One way to judge a president’s record is to assess the promises he made when he first took office. That’s what Bloomberg News did with President Barack Obama’s vow to create “an unprecedented level of openness in government” and “act promptly” to make information public.
By that benchmark, Americans aren’t much better off than they were four years ago.
In June, Bloomberg reporters filed Freedom of Information Act requests with 57 federal agencies. The reporters sought data in a narrow (and not particularly complicated) area: taxpayer- supported travel by Cabinet secretaries and top officials. The results were dismaying. Just eight of the agencies met the 20- day window for disclosure required by law. Of 20 Cabinet-level agencies, only the Small Business Administration responded within the legal limit.
The records of five other Cabinet-level departments -- Commerce, Labor, Treasury, the Office of Budget and Management, and the U.S. Trade Representative -- were turned over to reporters past the deadline. Fourteen either haven’t fully complied or haven’t responded at all, including the Department of Justice, whose mandate includes enforcing compliance of disclosure laws. (To see a multimedia analysis, click here.)
Critics of government opacity, including us, should remember that even in the realm of information, freedom isn’t free. Bringing records management up to 21st century snuff is costly. The government processed 631,424 FOIA filings last year, with the number of backlogged requests growing 20 percent, from 2010 to 2011, to 83,490. Getting the process to run more smoothly requires labor and technology, both of which, in turn, require money.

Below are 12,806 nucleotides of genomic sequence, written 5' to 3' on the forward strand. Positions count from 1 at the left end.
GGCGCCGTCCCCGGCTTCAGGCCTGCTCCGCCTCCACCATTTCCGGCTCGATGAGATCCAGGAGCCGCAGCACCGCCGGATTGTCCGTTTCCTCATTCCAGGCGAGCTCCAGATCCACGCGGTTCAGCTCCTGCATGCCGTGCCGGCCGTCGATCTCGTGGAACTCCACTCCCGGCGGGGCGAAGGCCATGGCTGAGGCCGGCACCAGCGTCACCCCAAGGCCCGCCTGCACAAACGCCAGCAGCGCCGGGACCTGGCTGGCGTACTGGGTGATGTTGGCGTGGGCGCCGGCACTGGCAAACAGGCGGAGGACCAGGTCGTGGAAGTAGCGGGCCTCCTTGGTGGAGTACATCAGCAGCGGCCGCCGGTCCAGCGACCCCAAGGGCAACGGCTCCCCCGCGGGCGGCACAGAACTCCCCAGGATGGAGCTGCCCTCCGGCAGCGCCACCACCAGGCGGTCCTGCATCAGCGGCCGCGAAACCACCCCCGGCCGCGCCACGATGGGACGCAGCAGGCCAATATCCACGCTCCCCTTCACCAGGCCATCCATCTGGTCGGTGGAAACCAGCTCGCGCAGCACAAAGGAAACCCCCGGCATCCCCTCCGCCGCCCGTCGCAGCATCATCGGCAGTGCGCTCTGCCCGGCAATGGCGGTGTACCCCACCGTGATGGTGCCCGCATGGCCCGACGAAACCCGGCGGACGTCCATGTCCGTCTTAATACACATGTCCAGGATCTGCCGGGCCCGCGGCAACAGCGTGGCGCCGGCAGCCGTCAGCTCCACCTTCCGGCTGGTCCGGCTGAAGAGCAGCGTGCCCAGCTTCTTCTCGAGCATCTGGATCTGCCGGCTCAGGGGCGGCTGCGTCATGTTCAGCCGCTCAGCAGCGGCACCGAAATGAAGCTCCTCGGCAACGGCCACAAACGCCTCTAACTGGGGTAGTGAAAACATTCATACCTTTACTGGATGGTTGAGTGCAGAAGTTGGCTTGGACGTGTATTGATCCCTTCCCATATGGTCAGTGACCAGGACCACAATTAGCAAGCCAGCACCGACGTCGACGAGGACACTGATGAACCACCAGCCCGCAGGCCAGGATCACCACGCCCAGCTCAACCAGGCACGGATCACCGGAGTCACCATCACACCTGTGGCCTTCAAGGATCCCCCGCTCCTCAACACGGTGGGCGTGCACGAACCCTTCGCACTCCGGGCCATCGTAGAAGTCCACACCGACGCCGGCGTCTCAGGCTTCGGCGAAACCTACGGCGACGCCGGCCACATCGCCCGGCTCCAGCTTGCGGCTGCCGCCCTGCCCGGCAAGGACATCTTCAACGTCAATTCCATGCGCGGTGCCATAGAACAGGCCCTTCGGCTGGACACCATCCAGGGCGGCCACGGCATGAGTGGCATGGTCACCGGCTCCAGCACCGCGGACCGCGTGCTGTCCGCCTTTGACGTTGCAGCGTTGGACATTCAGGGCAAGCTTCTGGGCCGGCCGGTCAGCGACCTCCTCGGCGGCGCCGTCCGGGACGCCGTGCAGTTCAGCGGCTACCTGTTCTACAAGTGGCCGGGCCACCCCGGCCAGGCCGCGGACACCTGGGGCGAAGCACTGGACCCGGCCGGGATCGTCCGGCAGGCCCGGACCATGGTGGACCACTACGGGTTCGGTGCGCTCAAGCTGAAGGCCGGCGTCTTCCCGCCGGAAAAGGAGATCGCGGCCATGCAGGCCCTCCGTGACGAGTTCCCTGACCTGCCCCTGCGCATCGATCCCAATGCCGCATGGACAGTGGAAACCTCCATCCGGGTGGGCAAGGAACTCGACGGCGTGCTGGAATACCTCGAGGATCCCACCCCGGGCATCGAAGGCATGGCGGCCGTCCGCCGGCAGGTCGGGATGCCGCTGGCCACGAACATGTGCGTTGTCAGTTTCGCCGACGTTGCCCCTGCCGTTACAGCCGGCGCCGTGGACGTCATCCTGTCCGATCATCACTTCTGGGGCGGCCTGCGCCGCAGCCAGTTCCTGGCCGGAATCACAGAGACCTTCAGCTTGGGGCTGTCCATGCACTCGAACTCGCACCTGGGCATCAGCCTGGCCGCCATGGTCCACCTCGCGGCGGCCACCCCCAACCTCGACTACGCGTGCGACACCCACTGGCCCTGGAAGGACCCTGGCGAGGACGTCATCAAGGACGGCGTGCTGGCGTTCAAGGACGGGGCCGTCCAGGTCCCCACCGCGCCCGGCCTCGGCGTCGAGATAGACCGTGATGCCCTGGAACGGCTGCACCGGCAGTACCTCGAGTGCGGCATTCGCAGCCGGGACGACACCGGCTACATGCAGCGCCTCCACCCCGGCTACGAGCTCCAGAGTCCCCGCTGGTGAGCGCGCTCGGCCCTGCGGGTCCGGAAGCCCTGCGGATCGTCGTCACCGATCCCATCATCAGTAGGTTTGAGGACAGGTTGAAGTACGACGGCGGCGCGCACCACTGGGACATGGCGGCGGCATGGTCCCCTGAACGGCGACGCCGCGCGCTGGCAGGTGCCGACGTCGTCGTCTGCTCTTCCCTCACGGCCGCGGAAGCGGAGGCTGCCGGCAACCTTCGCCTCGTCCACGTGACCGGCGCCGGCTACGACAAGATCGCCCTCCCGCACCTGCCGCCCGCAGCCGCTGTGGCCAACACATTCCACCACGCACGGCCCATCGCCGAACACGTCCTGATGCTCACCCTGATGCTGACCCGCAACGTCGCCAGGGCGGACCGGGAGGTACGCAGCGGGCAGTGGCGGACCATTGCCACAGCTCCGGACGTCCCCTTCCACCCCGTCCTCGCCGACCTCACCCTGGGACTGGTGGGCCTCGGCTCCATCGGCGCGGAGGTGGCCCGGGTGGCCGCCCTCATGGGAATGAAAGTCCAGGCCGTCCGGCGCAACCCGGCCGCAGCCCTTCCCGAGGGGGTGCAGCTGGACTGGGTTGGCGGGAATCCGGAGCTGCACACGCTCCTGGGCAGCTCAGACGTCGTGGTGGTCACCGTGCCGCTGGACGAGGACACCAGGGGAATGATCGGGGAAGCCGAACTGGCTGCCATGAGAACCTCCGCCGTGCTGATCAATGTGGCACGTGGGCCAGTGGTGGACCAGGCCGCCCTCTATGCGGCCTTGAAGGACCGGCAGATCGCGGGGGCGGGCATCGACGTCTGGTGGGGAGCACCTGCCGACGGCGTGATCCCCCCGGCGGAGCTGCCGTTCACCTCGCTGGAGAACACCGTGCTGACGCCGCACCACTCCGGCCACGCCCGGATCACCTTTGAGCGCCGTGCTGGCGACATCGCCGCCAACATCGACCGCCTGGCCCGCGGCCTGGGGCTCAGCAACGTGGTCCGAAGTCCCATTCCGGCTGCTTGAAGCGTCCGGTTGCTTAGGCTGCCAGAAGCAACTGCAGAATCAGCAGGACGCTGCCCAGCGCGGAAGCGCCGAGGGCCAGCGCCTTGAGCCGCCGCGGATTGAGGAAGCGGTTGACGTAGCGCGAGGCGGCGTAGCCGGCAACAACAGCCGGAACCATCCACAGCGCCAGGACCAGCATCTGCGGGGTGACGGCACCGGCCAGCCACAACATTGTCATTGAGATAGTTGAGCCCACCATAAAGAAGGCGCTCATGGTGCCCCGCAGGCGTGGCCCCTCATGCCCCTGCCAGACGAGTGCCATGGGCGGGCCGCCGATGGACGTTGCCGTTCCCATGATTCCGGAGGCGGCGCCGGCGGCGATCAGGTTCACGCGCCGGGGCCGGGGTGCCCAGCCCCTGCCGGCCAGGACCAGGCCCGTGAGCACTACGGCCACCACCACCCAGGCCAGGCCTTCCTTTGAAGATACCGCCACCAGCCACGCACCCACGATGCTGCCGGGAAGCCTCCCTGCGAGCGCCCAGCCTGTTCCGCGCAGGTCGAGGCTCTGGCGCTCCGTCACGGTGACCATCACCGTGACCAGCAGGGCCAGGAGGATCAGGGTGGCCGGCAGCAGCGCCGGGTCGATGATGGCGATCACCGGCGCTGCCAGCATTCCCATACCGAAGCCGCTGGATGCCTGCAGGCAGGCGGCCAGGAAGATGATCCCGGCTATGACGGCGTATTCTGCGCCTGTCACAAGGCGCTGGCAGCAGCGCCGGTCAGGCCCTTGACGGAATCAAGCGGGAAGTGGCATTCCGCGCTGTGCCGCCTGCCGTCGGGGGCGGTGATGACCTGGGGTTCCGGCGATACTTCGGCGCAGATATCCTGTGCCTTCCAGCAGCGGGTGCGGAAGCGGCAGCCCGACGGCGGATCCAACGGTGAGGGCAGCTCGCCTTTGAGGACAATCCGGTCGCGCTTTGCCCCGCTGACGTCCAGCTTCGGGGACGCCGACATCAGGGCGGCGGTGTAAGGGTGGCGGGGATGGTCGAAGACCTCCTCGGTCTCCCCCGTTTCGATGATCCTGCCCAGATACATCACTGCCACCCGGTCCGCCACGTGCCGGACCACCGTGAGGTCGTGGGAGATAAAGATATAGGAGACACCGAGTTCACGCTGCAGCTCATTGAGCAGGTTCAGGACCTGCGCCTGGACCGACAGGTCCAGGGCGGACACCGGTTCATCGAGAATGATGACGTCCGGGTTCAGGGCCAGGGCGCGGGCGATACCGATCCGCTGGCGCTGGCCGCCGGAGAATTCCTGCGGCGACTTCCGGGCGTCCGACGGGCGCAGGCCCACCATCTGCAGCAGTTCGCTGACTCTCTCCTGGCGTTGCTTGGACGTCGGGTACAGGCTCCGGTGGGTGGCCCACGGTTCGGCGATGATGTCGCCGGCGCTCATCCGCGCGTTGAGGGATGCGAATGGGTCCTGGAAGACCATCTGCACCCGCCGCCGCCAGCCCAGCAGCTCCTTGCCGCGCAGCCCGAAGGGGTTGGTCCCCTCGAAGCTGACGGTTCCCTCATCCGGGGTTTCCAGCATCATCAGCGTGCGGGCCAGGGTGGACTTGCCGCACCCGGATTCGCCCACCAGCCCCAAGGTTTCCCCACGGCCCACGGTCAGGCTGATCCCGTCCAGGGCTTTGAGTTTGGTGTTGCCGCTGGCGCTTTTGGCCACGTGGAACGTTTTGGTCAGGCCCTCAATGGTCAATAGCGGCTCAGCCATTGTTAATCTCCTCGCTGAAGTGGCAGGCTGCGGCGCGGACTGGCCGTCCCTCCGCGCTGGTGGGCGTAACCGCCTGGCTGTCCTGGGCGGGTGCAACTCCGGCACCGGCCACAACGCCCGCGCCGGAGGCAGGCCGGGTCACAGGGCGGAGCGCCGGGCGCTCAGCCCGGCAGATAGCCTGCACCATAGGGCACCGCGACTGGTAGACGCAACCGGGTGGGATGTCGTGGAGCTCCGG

But it was the president and his attorney general, Eric Holder, who publicly designated openness and transparency as the guiding lights of this administration. The benchmark of timely disclosure is their own. And unlike other inaugural promises -- world peace, say, or campaign finance reform -- this one seemed within grasp.
As the Bloomberg survey makes clear, though, the administration has a long way to go. The State Department, for example, said it couldn’t compile travel records for Susan Rice, the envoy to the United Nations, until July 2013, more than a year after the request was made.
The administration acknowledged some of its shortcomings in August with a memo that directs agencies to store all information electronically. That’s a start. Less inspiring is the discreet footnote that agencies have until December 2019 -- almost three years after the end of a potential second Obama term -- to comply.
The failures are particularly galling because the Obama administration has a successful model of its own to draw from: the process it created for taxpayers to track the $832 billion of spending authorized by the American Recovery and Reinvestment Act of 2009, humbly known as “the stimulus.” The legislation required detailed reporting on how much money had been spent, where it went and how many jobs had been created with the funds.
This information is accessible to the public on a website, Recovery.gov. There’s good reason to believe that the dearth of scandal surrounding this unprecedented federal spending owes much to the deterrent powers of public disclosure. If the administration can manage disclosure for something as complex as the stimulus, it can manage it for the basic functions of the rest of the federal bureaucracy.
Today’s highlights: the editors on the resurgent European debt crisis; William D. Cohan on the SEC’s persecution of an honest ratings firm; Noah Feldman on the Supreme Court’s torture case; Albert R. Hunt on Obama’s biggest liability in debating Romney; Simon Johnson on how to assess the soundness of banks; Richard Vedder asks why colleges are too big to fail.
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